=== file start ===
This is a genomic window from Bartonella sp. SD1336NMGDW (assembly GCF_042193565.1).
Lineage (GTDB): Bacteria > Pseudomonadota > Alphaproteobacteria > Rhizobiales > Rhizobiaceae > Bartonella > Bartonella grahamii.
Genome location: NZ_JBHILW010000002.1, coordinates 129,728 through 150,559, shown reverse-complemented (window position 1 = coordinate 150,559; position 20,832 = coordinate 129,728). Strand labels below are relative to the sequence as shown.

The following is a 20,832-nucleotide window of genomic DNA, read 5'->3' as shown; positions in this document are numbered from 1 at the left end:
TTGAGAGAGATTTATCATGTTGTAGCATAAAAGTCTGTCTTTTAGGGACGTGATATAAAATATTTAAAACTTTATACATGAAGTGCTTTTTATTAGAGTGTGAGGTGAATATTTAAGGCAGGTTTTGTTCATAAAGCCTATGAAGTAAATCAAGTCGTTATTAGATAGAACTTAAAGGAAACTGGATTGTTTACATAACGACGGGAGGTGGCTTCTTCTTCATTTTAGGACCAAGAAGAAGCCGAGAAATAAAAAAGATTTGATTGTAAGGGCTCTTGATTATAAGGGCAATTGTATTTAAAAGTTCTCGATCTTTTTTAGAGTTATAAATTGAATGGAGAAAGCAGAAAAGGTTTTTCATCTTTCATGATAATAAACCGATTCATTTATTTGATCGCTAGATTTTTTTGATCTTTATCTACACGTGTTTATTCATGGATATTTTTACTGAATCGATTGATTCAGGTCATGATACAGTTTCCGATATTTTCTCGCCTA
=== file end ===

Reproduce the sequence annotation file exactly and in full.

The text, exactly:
This is a genomic window from Bartonella sp. SD1336NMGDW (assembly GCF_042193565.1).
Lineage (GTDB): Bacteria > Pseudomonadota > Alphaproteobacteria > Rhizobiales > Rhizobiaceae > Bartonella > Bartonella grahamii.
Genome location: NZ_JBHILW010000002.1, coordinates 129,728 through 150,559, shown reverse-complemented (window position 1 = coordinate 150,559; position 20,832 = coordinate 129,728). Strand labels below are relative to the sequence as shown.

The following is a 20,832-nucleotide window of genomic DNA, read 5'->3' as shown; positions in this document are numbered from 1 at the left end:
TTGAGAGAGATTTATCATGTTGTAGCATAAAAGTCTGTCTTTTAGGGACGTGATATAAAATATTTAAAACTTTATACATGAAGTGCTTTTTATTAGAGTGTGAGGTGAATATTTAAGGCAGGTTTTGTTCATAAAGCCTATGAAGTAAATCAAGTCGTTATTAGATAGAACTTAAAGGAAACTGGATTGTTTACATAACGACGGGAGGTGGCTTCTTCTTCATTTTAGGACCAAGAAGAAGCCGAGAAATAAAAAAGATTTGATTGTAAGGGCTCTTGATTATAAGGGCAATTGTATTTAAAAGTTCTCGATCTTTTTTAGAGTTATAAATTGAATGGAGAAAGCAGAAAAGGTTTTTCATCTTTCATGATAATAAACCGATTCATTTATTTGATCGCTAGATTTTTTTGATCTTTATCTACACGTGTTTATTCATGGATATTTTTACTGAATCGATTGATTCAGGTCATGATACAGTTTCCGATATTTTCTCGCCTA